Director Clint Eastwood clearly has a penchant for everyday American men being hailed as heroes, as he covered similar ground in his films "Sully" and "The 15:17 to Paris". In addition to this, he also seems to enjoy showing how the media doesn't always have all of the facts when running a story on said heroes and that some of it could very well end up being "fake news". I'm not sure if this is meant to reflect Eastwood's political leanings or if he genuinely hates media manipulation as a whole but it seems to be an ongoing theme in some of his recent films. With that said, there also appears to be jabs taken at the FBI itself, in that they are moments which show Richard's house being bugged and wires being planted on any acquaintances he interacts with. This did lead to certain scenes dragging on longer than they should have as I felt that the privacy concerns regarding the FBI had been established several times throughout the film and some parts seemed as though they were there simply to pad out the run time.
Relative newcomer Paul Walter Hauser, who rose to prominence thanks to some memorable supporting roles in "I, Tonya" and "BlacKkKlansman", does a superb job in the title role, bringing a stern yet likeable vibe to his performance that makes his plight all the more interesting to watch. For his first leading role, Hauser has definitely proven he can hold his own alongside the rest of a cast of more well-known actors. Sam Rockwell also shines as lawyer Watson Bryant, who fights for Richard's exoneration in the face of public scrutiny. However, Kathy Bates is certainly worth mentioning as well, playing Richard's loving mother Bobi. Seeing her stressful breakdowns as she watches her son's reputation dragged through the mud is quite heart-wrenching.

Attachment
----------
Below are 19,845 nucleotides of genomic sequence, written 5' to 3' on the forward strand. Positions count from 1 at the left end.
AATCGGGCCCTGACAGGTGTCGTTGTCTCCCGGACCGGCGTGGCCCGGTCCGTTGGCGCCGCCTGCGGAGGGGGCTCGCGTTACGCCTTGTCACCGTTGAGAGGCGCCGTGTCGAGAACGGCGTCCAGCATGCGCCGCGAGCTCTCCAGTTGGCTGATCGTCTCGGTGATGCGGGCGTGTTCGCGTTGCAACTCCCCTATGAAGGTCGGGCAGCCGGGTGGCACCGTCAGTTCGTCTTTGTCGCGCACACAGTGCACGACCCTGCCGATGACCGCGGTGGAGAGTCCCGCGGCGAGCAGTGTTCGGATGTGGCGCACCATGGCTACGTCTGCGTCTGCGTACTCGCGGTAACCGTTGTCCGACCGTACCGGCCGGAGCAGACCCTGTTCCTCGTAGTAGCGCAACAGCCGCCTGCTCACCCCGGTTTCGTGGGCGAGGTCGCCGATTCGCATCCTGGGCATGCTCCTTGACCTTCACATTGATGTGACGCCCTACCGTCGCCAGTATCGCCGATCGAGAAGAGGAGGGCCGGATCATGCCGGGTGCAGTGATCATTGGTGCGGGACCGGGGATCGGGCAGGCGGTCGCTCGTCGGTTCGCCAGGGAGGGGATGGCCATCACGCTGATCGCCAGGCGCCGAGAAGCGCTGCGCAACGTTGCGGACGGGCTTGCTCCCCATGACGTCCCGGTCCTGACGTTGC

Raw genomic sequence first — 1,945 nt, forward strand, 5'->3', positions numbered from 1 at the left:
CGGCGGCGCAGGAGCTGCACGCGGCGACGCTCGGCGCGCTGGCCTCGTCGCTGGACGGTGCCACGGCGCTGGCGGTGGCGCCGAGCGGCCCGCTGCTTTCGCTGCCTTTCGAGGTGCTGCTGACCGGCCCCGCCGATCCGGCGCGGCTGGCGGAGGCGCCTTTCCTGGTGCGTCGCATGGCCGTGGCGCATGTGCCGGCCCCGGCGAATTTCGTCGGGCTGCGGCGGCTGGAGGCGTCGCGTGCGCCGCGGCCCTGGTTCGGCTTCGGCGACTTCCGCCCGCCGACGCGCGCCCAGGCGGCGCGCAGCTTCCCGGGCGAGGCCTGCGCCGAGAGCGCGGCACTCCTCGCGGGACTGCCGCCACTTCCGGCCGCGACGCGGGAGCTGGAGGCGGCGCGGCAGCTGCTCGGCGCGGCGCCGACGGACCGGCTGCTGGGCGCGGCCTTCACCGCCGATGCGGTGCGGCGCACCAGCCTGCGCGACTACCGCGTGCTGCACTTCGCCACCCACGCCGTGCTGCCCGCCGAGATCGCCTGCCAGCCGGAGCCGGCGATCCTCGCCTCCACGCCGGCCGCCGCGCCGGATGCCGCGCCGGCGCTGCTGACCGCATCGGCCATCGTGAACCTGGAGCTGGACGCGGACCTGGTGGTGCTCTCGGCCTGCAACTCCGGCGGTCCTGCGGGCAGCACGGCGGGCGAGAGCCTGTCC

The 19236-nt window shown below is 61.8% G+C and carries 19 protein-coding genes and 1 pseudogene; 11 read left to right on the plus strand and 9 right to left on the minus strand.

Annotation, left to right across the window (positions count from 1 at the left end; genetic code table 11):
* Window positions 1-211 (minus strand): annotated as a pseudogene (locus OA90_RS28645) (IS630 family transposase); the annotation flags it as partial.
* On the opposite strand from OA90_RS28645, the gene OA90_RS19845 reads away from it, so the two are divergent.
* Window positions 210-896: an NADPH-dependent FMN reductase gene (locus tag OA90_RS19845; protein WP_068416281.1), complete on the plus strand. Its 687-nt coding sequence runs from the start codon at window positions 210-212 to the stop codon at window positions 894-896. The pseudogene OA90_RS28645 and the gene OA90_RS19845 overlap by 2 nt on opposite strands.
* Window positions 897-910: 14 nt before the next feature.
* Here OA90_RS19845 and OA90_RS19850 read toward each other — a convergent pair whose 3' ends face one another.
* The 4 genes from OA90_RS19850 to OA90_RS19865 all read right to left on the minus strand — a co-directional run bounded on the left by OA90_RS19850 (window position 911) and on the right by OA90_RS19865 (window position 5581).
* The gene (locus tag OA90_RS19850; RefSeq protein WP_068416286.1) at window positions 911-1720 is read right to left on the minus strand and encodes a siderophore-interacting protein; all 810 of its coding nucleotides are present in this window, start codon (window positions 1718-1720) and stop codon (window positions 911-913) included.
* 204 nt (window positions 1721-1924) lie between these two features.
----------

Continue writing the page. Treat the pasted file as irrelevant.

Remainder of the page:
Overall, even though this subject basis has already been covered, Eastwood still manages to provide an entertaining film thanks mainly due to the excellent performances of its actors. As previously stated, the idea of someone just doing their job being inadvertently thrusted into the spotlight could happen to anyone and we are often unprepared to face the consequences by ourselves. It certainly doesn't hurt to have films like this to remind us of how we need to be alert of everything happening around us.
I rate it 7.5/10
Sonic the Hedgehog (2020)
A fast-moving adventure (obviously) that should entertain newcomers and keep fans of the original series satisfied
Sonic The Hedgehog is an action comedy movie based on the SEGA video game series of the same name. Starring James Marsden and Jim Carrey, it is a fast-moving adventure (obviously) that should entertain newcomers and keep fans of the original series satisfied.